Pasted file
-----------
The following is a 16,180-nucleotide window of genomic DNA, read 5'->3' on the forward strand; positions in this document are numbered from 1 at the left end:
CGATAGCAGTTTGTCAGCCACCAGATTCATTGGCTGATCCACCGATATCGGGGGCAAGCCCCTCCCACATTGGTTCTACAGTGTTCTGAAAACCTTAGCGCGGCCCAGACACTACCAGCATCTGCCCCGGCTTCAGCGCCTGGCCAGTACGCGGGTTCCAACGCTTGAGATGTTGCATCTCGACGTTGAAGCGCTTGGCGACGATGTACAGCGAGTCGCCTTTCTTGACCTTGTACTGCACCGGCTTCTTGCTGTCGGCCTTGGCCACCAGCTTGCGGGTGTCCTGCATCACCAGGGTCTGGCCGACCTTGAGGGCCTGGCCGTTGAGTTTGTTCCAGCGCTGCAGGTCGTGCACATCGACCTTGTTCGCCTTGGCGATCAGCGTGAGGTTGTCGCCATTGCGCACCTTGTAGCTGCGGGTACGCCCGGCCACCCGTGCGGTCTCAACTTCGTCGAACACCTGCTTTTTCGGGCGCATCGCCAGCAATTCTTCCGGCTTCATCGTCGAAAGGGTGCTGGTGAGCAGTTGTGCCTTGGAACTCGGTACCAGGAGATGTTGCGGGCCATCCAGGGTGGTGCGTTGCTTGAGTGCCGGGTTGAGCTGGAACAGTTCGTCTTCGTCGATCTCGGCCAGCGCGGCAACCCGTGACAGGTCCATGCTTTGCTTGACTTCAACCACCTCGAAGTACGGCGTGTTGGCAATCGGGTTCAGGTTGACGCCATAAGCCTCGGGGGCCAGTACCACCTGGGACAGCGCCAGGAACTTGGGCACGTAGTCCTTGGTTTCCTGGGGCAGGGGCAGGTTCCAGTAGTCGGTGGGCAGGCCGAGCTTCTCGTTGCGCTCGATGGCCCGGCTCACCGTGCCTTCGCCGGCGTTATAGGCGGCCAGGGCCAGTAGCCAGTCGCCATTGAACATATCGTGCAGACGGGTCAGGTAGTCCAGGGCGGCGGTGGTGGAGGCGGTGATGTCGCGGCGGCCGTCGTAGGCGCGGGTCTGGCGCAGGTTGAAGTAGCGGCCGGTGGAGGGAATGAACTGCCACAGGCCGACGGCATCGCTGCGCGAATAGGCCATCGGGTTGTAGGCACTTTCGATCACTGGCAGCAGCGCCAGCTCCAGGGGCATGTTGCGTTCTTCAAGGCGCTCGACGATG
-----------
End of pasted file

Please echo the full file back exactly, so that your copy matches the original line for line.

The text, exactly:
The following is a 16,180-nucleotide window of genomic DNA, read 5'->3' on the forward strand; positions in this document are numbered from 1 at the left end:
CGATAGCAGTTTGTCAGCCACCAGATTCATTGGCTGATCCACCGATATCGGGGGCAAGCCCCTCCCACATTGGTTCTACAGTGTTCTGAAAACCTTAGCGCGGCCCAGACACTACCAGCATCTGCCCCGGCTTCAGCGCCTGGCCAGTACGCGGGTTCCAACGCTTGAGATGTTGCATCTCGACGTTGAAGCGCTTGGCGACGATGTACAGCGAGTCGCCTTTCTTGACCTTGTACTGCACCGGCTTCTTGCTGTCGGCCTTGGCCACCAGCTTGCGGGTGTCCTGCATCACCAGGGTCTGGCCGACCTTGAGGGCCTGGCCGTTGAGTTTGTTCCAGCGCTGCAGGTCGTGCACATCGACCTTGTTCGCCTTGGCGATCAGCGTGAGGTTGTCGCCATTGCGCACCTTGTAGCTGCGGGTACGCCCGGCCACCCGTGCGGTCTCAACTTCGTCGAACACCTGCTTTTTCGGGCGCATCGCCAGCAATTCTTCCGGCTTCATCGTCGAAAGGGTGCTGGTGAGCAGTTGTGCCTTGGAACTCGGTACCAGGAGATGTTGCGGGCCATCCAGGGTGGTGCGTTGCTTGAGTGCCGGGTTGAGCTGGAACAGTTCGTCTTCGTCGATCTCGGCCAGCGCGGCAACCCGTGACAGGTCCATGCTTTGCTTGACTTCAACCACCTCGAAGTACGGCGTGTTGGCAATCGGGTTCAGGTTGACGCCATAAGCCTCGGGGGCCAGTACCACCTGGGACAGCGCCAGGAACTTGGGCACGTAGTCCTTGGTTTCCTGGGGCAGGGGCAGGTTCCAGTAGTCGGTGGGCAGGCCGAGCTTCTCGTTGCGCTCGATGGCCCGGCTCACCGTGCCTTCGCCGGCGTTATAGGCGGCCAGGGCCAGTAGCCAGTCGCCATTGAACATATCGTGCAGACGGGTCAGGTAGTCCAGGGCGGCGGTGGTGGAGGCGGTGATGTCGCGGCGGCCGTCGTAGGCGCGGGTCTGGCGCAGGTTGAAGTAGCGGCCGGTGGAGGGAATGAACTGCCACAGGCCGACGGCATCGCTGCGCGAATAGGCCATCGGGTTGTAGGCACTTTCGATCACTGGCAGCAGCGCCAGCTCCAGGGGCATGTTGCGTTCTTCAAGGCGCTCGACGATG